Record profits for China's Geely spur optimism for Malaysia's Proton

Geely saw its first half 2017 net profit jump 128 per cent to 4.34 billion yuan (S$887 million).
Geely saw its first half 2017 net profit jump 128 per cent to 4.34 billion yuan (S$887 million). PHOTO: REUTERS

PETALING JAYA (THE STAR/ASIA NEWS NETWORK) - Record profits by China's Geely Automobile Holdings has spurred optimism for Malaysian carmaker Proton, which is in need of a revival.

Geely saw its first half 2017 net profit jump 128 per cent to 4.34 billion yuan (S$887 million). With sales jumping 89 per cent in the first six months of this year, the company has raised its 2017 sales target by 10 per cent to 1.1 million vehicles.

It sold 766,000 vehicles last year.

Vehicles engineered with Volvo technology, such as its GC9 sedan and the Boyue sport-utility vehicle (SUV), have been a hit in China, the world's biggest auto market.

Following the 49 per cent stake-acquisition of Proton from parent DRB-Hicom earlier this year by Geely's parent, Zhejiang Geely Holding Group, the Boyue is expected to arrive in Malaysia in the second half of 2018.

One industry observer said the Boyue would be a popular model in Malaysia and would rival the likes of the Honda CR-V and Mazda CX-5.

"The Boyue will definitely have a market here. Its high specs, premium features and reasonable pricing would appeal to the Malaysian buyer," he said.

The Boyue is priced from 98,800 yuan (S$20,191) to 157,800 yuan (S$32,248). Both the Honda CR-V and Mazda CX-5 are priced over RM100,000 (S$31,748).

Another industry observer said Geely's success can be attributed to its technology know-how. "Unlike many carmakers that rely on original equipment manufacturers to supply technology, Geely bought into their own technology."

In 2009, Geely bought Australian transmission maker DSI (Drivetrain Systems International) for A$47.4 million. It acquired Volvo Cars from Ford Motor in a US$1.5 billion deal in August 2010.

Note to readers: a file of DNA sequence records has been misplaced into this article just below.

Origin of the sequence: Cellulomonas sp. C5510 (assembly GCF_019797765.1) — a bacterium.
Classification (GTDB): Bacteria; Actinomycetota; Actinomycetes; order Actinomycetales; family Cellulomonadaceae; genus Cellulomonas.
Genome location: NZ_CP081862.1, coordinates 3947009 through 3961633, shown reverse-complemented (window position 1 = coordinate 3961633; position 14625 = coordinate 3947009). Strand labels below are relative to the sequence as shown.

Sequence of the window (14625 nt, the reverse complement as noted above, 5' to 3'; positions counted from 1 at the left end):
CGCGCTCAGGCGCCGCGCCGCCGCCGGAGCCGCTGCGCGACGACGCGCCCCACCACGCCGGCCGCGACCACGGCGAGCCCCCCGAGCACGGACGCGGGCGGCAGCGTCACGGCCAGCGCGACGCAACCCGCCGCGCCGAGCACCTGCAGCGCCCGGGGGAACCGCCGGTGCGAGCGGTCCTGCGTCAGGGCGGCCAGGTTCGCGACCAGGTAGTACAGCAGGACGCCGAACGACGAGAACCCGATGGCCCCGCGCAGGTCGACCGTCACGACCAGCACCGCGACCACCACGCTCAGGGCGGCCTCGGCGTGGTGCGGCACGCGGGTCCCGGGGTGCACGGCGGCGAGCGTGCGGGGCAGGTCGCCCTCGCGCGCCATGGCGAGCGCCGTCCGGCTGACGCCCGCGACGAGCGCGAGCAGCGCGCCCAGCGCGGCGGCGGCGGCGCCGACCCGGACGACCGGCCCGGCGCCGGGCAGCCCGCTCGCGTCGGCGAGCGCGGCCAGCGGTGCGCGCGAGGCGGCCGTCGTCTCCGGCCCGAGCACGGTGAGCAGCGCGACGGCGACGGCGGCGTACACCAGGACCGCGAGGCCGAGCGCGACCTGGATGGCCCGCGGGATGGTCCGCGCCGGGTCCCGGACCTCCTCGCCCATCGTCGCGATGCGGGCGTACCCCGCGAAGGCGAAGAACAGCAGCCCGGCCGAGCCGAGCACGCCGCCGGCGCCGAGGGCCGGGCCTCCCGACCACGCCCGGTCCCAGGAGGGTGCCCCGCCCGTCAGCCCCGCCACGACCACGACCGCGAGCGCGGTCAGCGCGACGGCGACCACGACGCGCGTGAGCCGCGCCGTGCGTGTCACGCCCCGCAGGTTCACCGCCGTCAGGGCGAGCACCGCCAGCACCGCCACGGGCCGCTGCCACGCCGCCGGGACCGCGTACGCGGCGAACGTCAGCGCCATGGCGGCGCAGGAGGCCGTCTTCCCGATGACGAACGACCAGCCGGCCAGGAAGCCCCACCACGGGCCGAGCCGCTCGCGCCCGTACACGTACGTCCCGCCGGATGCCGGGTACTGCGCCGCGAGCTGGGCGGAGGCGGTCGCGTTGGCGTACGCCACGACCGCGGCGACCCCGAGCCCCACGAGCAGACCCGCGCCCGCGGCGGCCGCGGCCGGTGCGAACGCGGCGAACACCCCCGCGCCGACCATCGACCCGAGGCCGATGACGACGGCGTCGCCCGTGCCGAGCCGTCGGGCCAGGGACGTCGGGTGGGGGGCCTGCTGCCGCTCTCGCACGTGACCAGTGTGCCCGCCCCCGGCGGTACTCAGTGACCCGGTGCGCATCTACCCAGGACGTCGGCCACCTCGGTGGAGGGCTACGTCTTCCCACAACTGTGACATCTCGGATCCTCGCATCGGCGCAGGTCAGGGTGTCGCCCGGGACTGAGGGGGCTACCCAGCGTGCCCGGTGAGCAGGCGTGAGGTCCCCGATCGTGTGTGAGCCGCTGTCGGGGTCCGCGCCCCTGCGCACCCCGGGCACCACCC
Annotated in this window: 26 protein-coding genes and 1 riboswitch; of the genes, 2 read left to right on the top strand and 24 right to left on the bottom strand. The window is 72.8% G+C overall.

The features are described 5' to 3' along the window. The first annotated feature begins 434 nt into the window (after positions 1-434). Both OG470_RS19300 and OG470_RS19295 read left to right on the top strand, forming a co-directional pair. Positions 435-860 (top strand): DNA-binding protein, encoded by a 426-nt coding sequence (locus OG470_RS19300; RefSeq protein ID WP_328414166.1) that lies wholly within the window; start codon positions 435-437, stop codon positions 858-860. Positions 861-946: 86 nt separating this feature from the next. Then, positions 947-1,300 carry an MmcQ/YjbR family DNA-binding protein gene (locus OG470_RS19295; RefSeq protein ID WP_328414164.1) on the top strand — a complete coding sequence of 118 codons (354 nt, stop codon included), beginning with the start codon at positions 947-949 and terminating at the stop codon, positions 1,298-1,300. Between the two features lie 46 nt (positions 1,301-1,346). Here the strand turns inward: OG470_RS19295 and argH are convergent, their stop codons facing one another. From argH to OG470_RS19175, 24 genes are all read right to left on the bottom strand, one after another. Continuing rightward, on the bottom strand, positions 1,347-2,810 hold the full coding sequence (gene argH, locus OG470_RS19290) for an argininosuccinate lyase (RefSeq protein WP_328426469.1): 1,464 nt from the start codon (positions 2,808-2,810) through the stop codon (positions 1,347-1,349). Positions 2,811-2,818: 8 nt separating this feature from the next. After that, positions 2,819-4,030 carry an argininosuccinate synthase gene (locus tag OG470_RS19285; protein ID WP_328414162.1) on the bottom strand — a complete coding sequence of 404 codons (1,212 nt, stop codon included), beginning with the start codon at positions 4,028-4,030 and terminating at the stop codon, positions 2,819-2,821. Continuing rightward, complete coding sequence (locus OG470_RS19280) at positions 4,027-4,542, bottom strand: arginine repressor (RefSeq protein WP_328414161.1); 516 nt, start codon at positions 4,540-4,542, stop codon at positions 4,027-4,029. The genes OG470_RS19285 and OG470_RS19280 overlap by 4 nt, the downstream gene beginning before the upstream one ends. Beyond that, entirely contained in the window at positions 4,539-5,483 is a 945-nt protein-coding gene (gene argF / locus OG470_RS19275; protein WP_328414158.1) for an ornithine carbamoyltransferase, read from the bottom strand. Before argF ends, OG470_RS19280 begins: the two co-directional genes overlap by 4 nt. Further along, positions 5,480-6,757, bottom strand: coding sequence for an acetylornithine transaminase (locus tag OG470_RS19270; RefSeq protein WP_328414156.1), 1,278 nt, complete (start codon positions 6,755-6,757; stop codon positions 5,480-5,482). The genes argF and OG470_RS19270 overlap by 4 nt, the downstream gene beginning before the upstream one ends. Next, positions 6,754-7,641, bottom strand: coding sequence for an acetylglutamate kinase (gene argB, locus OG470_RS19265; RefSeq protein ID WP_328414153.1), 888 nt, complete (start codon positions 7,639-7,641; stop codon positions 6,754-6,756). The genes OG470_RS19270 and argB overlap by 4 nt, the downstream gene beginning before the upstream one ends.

"The acquisition of Volvo has allowed Geely to make leaps and bounds in terms of technology that Proton lacks," said the industry observer.

The big question is how the collaboration between Proton and Geely will work.

"No doubt that Geely has the technology and business know-how, as well as the manufacturing processes to help Proton. But how will the collaboration work, given the different corporate culture?" asked one industry expert.

He pointed out also that Geely did not have a majority stake in Proton, adding that there is also the perception that China-manufactured vehicles were inferior to Korean and Japanese models.

"Even though the Boyue is already a success, there is the need to convince the local market that it is a value-for-money product."

Since the collaboration was announced, there has yet to be any announcement on how the Boyue would be marketed in Malaysia.

"Will the Malaysia model be a simple rebadge of the original? No one knows," said an analyst. "From a simple standpoint, it would be simple to just rebadge and get the model out as soon as possible, instead of wasting time and resources," he said.